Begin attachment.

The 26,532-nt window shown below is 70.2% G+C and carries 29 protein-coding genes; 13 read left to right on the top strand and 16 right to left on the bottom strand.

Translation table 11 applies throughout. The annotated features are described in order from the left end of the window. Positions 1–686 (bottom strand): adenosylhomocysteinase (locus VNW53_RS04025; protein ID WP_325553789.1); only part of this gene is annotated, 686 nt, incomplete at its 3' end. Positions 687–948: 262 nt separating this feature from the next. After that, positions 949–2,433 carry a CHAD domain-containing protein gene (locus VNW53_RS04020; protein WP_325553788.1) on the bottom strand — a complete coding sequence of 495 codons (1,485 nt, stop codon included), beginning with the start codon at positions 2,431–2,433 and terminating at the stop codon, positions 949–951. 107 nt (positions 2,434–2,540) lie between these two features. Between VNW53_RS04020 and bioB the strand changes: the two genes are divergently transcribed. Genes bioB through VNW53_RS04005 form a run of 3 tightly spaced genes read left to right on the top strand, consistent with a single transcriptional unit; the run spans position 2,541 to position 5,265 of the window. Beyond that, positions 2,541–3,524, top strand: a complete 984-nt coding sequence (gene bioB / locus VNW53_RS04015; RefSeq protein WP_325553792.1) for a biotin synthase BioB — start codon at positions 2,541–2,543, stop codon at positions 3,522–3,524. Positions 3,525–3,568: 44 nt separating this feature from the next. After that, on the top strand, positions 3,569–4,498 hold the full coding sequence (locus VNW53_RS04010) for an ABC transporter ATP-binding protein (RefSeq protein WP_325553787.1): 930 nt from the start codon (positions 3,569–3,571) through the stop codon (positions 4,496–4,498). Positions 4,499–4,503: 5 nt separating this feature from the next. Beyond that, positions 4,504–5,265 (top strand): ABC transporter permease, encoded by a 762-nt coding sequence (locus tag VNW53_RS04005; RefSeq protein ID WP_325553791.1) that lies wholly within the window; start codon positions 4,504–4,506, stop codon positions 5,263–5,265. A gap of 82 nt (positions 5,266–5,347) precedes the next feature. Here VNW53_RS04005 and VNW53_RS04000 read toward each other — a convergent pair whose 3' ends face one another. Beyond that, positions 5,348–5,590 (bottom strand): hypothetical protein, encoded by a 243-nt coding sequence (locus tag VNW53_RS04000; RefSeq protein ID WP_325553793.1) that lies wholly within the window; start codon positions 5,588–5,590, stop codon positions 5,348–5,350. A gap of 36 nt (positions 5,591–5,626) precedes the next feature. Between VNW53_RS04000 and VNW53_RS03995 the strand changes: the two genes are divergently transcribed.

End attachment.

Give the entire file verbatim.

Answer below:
The 26,532-nt window shown below is 70.2% G+C and carries 29 protein-coding genes; 13 read left to right on the top strand and 16 right to left on the bottom strand.

Translation table 11 applies throughout. The annotated features are described in order from the left end of the window. Positions 1–686 (bottom strand): adenosylhomocysteinase (locus VNW53_RS04025; protein ID WP_325553789.1); only part of this gene is annotated, 686 nt, incomplete at its 3' end. Positions 687–948: 262 nt separating this feature from the next. After that, positions 949–2,433 carry a CHAD domain-containing protein gene (locus VNW53_RS04020; protein WP_325553788.1) on the bottom strand — a complete coding sequence of 495 codons (1,485 nt, stop codon included), beginning with the start codon at positions 2,431–2,433 and terminating at the stop codon, positions 949–951. 107 nt (positions 2,434–2,540) lie between these two features. Between VNW53_RS04020 and bioB the strand changes: the two genes are divergently transcribed. Genes bioB through VNW53_RS04005 form a run of 3 tightly spaced genes read left to right on the top strand, consistent with a single transcriptional unit; the run spans position 2,541 to position 5,265 of the window. Beyond that, positions 2,541–3,524, top strand: a complete 984-nt coding sequence (gene bioB / locus VNW53_RS04015; RefSeq protein WP_325553792.1) for a biotin synthase BioB — start codon at positions 2,541–2,543, stop codon at positions 3,522–3,524. Positions 3,525–3,568: 44 nt separating this feature from the next. After that, on the top strand, positions 3,569–4,498 hold the full coding sequence (locus VNW53_RS04010) for an ABC transporter ATP-binding protein (RefSeq protein WP_325553787.1): 930 nt from the start codon (positions 3,569–3,571) through the stop codon (positions 4,496–4,498). Positions 4,499–4,503: 5 nt separating this feature from the next. Beyond that, positions 4,504–5,265 (top strand): ABC transporter permease, encoded by a 762-nt coding sequence (locus tag VNW53_RS04005; RefSeq protein ID WP_325553791.1) that lies wholly within the window; start codon positions 4,504–4,506, stop codon positions 5,263–5,265. A gap of 82 nt (positions 5,266–5,347) precedes the next feature. Here VNW53_RS04005 and VNW53_RS04000 read toward each other — a convergent pair whose 3' ends face one another. Beyond that, positions 5,348–5,590 (bottom strand): hypothetical protein, encoded by a 243-nt coding sequence (locus tag VNW53_RS04000; RefSeq protein ID WP_325553793.1) that lies wholly within the window; start codon positions 5,588–5,590, stop codon positions 5,348–5,350. A gap of 36 nt (positions 5,591–5,626) precedes the next feature. Between VNW53_RS04000 and VNW53_RS03995 the strand changes: the two genes are divergently transcribed.